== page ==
Life continues in post-disaster Tohoku. Today we propose a new way to experience Japan, through off-the-beaten-path tours along the northeastern coastline and an opportunity to directly impact the lives of people in two towns ravaged by the tsunami of 2011.
A visit to coastal Tohoku combines the renowned cultural beauty of Matsushima with the chance to be truly involved in the challenging recovery effort underway.
A simple truth: foreigners stick out in rural Japan. In the towns of Minamisanriku and Rikuzentakata, where loss of life, homes, infrastructure, and jobs has voided all sense of normalcy, the presence of international visitors is a powerful visual reminder of relevancy.
The cause-and-effect relationship your visit to these towns has is potent. Your visit means means the lives of the residents matter. That they matter to someone, especially someone who came from a distance, turns into relevancy. Relevancy turns into self-worth. (“Hey! I’m still important after all!”) Self-worth easily translates into motivation, which in turn becomes the will to go on, one more day, one more week, one more month, one more quarter, one more year.
A unique experience for you becomes a life-changing event for the people of Tohoku.
Visit us. Connect with the locals. Seed the oysters. Harvest the apples. Plant onions and squash as well as seeds of friendship. Sit down next to the man at the local izakaya, buy him a beer and say, “Konnichiwa.” Have tea at a traditional tea house and smile at the group of women seated next to you.
Tohoku is beautiful. See for yourself. Make a difference.
At the memorial park being created on
the bayfront, visitors can learn about the
impact of the disaster while paying respect
to those who lost their lives. We hope the park
will be a gathering place for many who come to visit.
Rikuzentakata has officially declared its intention to become a city inclusive of people with all types of special needs. Those with physical, mental, and emotional challenges, the elderly and children, single parents, foreigners, LGBT persons, young families, and women will feel welcome here. Our goal is to become a hub of inclusiveness and a city that embraces all.
The southernmost city in Iwate Prefecture, Rikuzentakata is surrounded by beautiful mountains that rise up from its wide bay, creating a scenic effect unmatched on the Tohoku coast. The tsunami of 2011 destroyed the downtown area, and the city is in the process of rebuilding. In 2015 the main project is to raise the land to create a new commercial center. In 2016 business owners can begin rebuilding their shops, with the goal of full reconstruction by 2018.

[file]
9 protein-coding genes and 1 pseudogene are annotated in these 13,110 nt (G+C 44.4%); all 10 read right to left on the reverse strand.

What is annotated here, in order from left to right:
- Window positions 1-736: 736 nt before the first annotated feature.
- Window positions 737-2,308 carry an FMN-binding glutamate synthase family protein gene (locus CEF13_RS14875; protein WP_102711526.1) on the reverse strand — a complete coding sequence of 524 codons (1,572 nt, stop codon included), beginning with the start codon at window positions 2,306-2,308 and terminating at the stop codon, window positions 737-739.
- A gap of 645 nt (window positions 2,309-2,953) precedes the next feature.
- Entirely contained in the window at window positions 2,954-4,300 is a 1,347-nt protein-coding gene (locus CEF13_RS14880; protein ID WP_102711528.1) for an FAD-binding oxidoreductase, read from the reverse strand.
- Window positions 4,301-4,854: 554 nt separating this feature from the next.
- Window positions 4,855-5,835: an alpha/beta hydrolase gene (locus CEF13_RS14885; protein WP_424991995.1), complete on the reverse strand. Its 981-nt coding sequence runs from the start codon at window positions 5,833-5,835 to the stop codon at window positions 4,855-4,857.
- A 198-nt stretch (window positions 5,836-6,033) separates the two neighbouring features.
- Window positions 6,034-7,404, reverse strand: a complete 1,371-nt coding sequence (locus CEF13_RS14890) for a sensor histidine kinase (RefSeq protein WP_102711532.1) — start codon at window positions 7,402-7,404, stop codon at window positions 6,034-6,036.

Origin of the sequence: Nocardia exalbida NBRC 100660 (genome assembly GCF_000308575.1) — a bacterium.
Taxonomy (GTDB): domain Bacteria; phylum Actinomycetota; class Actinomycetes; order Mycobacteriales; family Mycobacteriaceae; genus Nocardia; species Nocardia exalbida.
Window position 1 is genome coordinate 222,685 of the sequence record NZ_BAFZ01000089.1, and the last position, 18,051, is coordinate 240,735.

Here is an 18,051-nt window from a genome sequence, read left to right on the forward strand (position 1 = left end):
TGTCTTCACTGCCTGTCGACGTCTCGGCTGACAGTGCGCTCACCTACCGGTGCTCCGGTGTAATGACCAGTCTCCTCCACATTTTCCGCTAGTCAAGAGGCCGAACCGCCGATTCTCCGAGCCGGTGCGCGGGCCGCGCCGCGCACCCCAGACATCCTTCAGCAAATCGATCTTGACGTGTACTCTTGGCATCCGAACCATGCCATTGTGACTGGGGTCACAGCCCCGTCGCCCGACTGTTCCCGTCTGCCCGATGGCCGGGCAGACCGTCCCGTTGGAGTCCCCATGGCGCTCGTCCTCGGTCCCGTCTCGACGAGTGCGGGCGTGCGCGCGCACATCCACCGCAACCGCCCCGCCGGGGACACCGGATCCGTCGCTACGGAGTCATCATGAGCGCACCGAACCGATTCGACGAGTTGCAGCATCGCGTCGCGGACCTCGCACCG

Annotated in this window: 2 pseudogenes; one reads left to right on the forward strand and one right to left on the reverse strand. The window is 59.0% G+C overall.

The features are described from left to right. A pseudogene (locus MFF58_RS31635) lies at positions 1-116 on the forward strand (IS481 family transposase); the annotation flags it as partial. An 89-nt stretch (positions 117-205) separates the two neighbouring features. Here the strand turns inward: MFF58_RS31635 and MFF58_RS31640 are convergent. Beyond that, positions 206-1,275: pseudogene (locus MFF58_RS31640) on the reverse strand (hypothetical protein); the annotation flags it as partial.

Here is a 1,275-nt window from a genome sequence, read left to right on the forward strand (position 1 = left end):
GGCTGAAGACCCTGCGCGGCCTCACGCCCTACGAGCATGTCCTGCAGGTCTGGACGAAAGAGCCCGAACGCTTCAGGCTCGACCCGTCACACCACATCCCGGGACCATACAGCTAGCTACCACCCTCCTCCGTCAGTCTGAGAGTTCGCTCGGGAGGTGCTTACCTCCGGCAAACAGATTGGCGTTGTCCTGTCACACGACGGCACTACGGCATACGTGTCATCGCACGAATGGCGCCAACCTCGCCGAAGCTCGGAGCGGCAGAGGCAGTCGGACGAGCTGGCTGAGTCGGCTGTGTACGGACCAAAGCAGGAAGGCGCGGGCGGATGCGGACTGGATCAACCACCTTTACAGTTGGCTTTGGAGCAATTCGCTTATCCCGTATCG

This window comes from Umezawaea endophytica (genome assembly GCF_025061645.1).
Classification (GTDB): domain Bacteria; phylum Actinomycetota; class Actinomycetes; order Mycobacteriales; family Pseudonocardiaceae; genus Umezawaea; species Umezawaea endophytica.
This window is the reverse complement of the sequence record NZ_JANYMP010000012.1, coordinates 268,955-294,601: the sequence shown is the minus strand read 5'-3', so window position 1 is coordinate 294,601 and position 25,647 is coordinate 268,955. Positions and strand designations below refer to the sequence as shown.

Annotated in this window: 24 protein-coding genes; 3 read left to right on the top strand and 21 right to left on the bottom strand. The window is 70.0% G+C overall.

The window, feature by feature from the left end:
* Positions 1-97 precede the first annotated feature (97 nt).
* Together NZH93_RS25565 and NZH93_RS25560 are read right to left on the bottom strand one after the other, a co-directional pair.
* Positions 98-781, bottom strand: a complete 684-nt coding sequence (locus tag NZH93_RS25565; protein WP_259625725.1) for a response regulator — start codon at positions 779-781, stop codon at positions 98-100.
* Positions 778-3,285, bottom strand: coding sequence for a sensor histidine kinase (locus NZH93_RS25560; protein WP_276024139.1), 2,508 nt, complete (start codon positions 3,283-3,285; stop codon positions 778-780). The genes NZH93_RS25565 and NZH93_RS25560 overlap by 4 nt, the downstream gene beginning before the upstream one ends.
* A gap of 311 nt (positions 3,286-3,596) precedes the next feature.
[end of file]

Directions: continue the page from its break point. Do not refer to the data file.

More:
One of the renowned Nihon Sankei, or Three Most Scenic Spots, of Japan, Matsushima Bay has charmed visitors for a millennium. Known for its 260 small pine-covered islands which rise from the pale blue sea, this is the landscape which initially left the famous haiku poet Basho at a loss for words, and stoked the love of travel in generations of visitors.
Matsushima is particularly indebted to the early-Edo period ruler of the Sendai area, Date Masamune, whose patronage of Matsushima left a legacy which includes Zuiganji Temple, Godaido Temple, Entsuin Temple, Kanrantei Tea House, and more.
Matsushima was affected by the earthquake and tsunami of 2011, but thanks to the many barrier islands, damage was relatively light. Train service, bay cruises, and tourist facilities have been completely restored.
The spiritual power and beauty of Matsushima attracted great monks, artists and powerful rulers who built impressive cultural heritage that can be enjoyed today.
Popular as a tourist destination among Japanese people for many decades, Minamisanriku was inundated and largely wiped out by the 2011 tsunami, with over a thousand people losing their lives. In the face of this devastation, the unshakeable bonds among the town’s people and their devotion to the land and sea are powering a revival that has inspired the nation.
Minamisanriku is no stranger to calamity, having experienced several tsunami over the centuries. The town’s indomitable spirit has inspired a lasting and unique relationship with the country of Chile. The tsunami of 1960, triggered by the Great Chilean Earthquake, swept across the Pacific and killed 142 people. In response, a replica of an Easter Island moai statue was sent by Chilean government, and a full-size moai was presented on the thirtieth anniversary of the quake. The two moai were swept away and damaged by the 2011 tsunami. This time, master artisans from Easter Island sent a moai sculpted from the island’s stone—the only such moai existing outside of Chile. Along with the kannon Buddha atop Mt. Tatsugane, the new moai keeps a vigilant watch over the town.
With reconstruction in the background, lantern boats flost on the bay representing the spirits of those lost in the 2011 disaster